Renee Ellmers was sitting at home in Dunn, N.C. when she got a phone call from her husband the morning of June 14.
“Renee, you’ve got to look at your Facebook page,” said her husband, Brent.
That was how Rep. Bob Etheridge’s Republican opponent for Congress found out about the North Carolina Democrat’s physical assault – on video – of a self-identified student who asked him if he fully supported the Obama agenda.
The video of Etheridge manhandling the young man, repeatedly growling, “Who are you?” and grabbing his wrist and neck, has been viewed millions of times on YouTube. And it has put the 14-term congressman’s job at risk.
Ellmers, a 46-year old nurse and mother who has never before run for office, stands to benefit from Etheridge’s mistake. But she said in an interview Thursday that the political impact of the video was not forefront in her mind when she saw the video, which she saw after someone posted it on her Facebook page.
“My first thoughts were I really felt pity for the man. I really, really felt pity for him. But I knew that at the same time he had made a obviously made a huge mistake. You just don’t put your hands on somebody,” Ellmers said.
“I was shocked. My thoughts were, ‘Wow, this is bad for him. This is really bad,’” she said. “I guess I didn’t automatically think about it in terms of what this would do. I certainly at the moment of watching it did not expect for it to go viral the way that it did.”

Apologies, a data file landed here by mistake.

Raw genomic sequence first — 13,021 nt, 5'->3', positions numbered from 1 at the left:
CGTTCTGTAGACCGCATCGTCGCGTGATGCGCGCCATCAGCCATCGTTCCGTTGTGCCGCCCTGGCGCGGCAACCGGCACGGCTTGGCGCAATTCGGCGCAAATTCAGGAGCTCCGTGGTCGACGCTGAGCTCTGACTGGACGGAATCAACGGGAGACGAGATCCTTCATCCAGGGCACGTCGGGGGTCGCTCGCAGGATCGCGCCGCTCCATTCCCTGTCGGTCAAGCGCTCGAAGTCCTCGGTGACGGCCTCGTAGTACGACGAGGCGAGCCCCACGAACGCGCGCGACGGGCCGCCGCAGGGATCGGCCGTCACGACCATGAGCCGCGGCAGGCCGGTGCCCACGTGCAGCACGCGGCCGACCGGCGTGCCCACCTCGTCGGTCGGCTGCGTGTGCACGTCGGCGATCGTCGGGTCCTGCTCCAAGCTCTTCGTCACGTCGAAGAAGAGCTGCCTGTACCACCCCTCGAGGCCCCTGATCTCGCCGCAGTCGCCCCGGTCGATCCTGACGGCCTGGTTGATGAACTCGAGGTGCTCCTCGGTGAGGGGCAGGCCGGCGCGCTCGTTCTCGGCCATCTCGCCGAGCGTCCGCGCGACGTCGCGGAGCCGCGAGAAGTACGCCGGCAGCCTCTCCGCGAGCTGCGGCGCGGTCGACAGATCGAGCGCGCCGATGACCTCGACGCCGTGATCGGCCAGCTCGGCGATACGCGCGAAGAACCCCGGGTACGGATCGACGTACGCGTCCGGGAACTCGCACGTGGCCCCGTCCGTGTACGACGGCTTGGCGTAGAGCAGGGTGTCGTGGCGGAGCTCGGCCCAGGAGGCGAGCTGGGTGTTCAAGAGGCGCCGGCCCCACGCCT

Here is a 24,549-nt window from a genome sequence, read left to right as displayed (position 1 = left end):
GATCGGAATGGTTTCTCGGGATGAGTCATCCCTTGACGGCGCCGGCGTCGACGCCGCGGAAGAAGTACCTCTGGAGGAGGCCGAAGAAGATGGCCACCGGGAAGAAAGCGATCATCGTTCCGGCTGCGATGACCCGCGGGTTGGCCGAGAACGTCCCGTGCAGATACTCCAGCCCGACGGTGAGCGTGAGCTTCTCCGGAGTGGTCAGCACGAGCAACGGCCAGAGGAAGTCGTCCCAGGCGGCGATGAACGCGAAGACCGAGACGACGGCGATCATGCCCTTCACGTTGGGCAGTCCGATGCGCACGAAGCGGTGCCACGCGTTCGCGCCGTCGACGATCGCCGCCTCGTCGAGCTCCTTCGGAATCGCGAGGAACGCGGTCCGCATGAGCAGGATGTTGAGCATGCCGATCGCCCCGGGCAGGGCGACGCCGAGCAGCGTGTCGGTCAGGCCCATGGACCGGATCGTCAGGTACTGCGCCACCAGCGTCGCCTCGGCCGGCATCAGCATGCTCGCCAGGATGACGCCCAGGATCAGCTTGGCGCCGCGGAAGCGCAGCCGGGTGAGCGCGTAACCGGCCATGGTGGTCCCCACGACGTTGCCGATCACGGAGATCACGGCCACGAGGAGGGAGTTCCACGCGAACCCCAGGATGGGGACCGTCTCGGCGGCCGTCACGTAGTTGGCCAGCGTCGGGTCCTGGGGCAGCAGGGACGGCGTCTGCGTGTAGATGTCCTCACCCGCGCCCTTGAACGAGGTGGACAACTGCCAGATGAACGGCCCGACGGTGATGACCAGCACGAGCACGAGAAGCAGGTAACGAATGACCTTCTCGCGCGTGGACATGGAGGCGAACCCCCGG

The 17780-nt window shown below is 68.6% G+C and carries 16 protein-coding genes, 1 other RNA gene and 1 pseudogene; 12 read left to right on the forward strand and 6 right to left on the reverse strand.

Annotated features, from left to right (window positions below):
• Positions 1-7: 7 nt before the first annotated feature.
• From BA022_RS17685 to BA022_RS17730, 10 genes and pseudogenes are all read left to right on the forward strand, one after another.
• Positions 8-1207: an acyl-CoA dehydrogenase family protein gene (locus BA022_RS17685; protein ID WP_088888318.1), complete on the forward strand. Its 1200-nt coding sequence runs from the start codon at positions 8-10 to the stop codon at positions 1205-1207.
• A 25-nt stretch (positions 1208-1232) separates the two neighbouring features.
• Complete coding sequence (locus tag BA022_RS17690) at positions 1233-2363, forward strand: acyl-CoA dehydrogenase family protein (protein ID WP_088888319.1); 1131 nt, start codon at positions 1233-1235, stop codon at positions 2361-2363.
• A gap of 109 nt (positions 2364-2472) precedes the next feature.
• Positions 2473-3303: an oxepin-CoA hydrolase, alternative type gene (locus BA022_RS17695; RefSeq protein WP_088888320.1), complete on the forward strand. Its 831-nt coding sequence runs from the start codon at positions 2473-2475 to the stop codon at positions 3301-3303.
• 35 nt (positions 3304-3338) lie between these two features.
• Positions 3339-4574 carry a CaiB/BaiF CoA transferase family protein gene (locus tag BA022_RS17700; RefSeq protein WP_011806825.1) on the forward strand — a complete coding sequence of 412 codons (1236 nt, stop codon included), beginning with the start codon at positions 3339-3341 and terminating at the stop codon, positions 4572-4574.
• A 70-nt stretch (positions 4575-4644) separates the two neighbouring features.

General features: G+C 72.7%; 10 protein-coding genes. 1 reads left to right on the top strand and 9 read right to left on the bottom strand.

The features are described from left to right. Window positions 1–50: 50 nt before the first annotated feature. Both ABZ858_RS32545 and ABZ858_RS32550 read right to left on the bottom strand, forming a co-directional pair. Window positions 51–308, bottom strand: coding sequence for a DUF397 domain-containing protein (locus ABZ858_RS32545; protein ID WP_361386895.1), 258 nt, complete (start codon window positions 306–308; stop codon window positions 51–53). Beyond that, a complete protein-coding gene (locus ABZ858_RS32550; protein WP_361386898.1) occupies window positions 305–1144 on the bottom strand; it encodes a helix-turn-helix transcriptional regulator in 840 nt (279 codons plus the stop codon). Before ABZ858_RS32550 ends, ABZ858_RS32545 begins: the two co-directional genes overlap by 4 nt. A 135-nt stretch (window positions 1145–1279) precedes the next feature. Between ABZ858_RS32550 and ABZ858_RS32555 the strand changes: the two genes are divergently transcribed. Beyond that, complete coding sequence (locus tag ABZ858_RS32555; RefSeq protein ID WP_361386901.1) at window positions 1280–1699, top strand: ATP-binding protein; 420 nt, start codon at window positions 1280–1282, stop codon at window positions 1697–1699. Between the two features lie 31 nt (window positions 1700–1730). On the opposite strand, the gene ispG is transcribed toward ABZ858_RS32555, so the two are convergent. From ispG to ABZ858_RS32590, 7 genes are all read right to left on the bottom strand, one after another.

But it did indeed go viral, and a few days after the incident, a SurveyUSA poll showed Ellmers leading Etheridge by one point, 39 percent to 38 percent.
When asked if they had seen the video or hear or read anything about it, 84 percent of the 400 registered voters polled said they had, and 45 percent said it made them less likely to vote for Etheridge, while 39 percent said it made no difference, and 14 percent said it made them more likely to vote for him.
The Etheridge Campaign did not return a request for comment, but national Democrats are paying attention to the race, which indicates they are worried about it. Democrats privately cast doubt on the poll, disparaging the John Pope Civitas Institute – which commissioned the poll – as a conservative partisan organization. And the liberal-leaning Public Policy Polling also downplayed the survey that showed Ellmers – who was unknown to 71 percent of voters in the poll – with an advantage.
“It may end up that Etheridge really is vulnerable this fall, but I am skeptical,” said PPP’s Tom Jensen on his blog. “If anything this strikes me as Etheridge’s low water mark. If he’s only down by a point after what will certainly be the worst week of the campaign for him he’ll probably be fine this fall.”